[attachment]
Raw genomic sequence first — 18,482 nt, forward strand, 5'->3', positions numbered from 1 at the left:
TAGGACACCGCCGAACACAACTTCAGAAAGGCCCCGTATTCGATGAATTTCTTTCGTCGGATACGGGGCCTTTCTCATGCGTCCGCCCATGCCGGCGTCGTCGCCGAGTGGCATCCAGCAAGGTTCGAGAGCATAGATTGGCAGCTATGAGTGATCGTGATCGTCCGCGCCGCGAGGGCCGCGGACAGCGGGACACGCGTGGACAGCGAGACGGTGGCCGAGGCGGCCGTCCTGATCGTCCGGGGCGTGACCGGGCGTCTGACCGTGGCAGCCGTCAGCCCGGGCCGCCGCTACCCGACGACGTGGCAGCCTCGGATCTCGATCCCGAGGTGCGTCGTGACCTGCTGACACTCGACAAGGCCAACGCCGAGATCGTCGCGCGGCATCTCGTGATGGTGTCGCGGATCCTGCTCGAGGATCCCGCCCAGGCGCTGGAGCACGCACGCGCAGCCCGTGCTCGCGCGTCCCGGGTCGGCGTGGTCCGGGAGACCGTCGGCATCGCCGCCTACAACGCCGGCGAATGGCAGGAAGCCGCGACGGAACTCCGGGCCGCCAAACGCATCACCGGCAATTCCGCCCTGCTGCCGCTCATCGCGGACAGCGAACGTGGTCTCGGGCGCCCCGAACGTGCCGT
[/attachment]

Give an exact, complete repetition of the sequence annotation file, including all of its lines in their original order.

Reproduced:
Raw genomic sequence first — 18,482 nt, forward strand, 5'->3', positions numbered from 1 at the left:
TAGGACACCGCCGAACACAACTTCAGAAAGGCCCCGTATTCGATGAATTTCTTTCGTCGGATACGGGGCCTTTCTCATGCGTCCGCCCATGCCGGCGTCGTCGCCGAGTGGCATCCAGCAAGGTTCGAGAGCATAGATTGGCAGCTATGAGTGATCGTGATCGTCCGCGCCGCGAGGGCCGCGGACAGCGGGACACGCGTGGACAGCGAGACGGTGGCCGAGGCGGCCGTCCTGATCGTCCGGGGCGTGACCGGGCGTCTGACCGTGGCAGCCGTCAGCCCGGGCCGCCGCTACCCGACGACGTGGCAGCCTCGGATCTCGATCCCGAGGTGCGTCGTGACCTGCTGACACTCGACAAGGCCAACGCCGAGATCGTCGCGCGGCATCTCGTGATGGTGTCGCGGATCCTGCTCGAGGATCCCGCCCAGGCGCTGGAGCACGCACGCGCAGCCCGTGCTCGCGCGTCCCGGGTCGGCGTGGTCCGGGAGACCGTCGGCATCGCCGCCTACAACGCCGGCGAATGGCAGGAAGCCGCGACGGAACTCCGGGCCGCCAAACGCATCACCGGCAATTCCGCCCTGCTGCCGCTCATCGCGGACAGCGAACGTGGTCTCGGGCGCCCCGAACGTGCCGT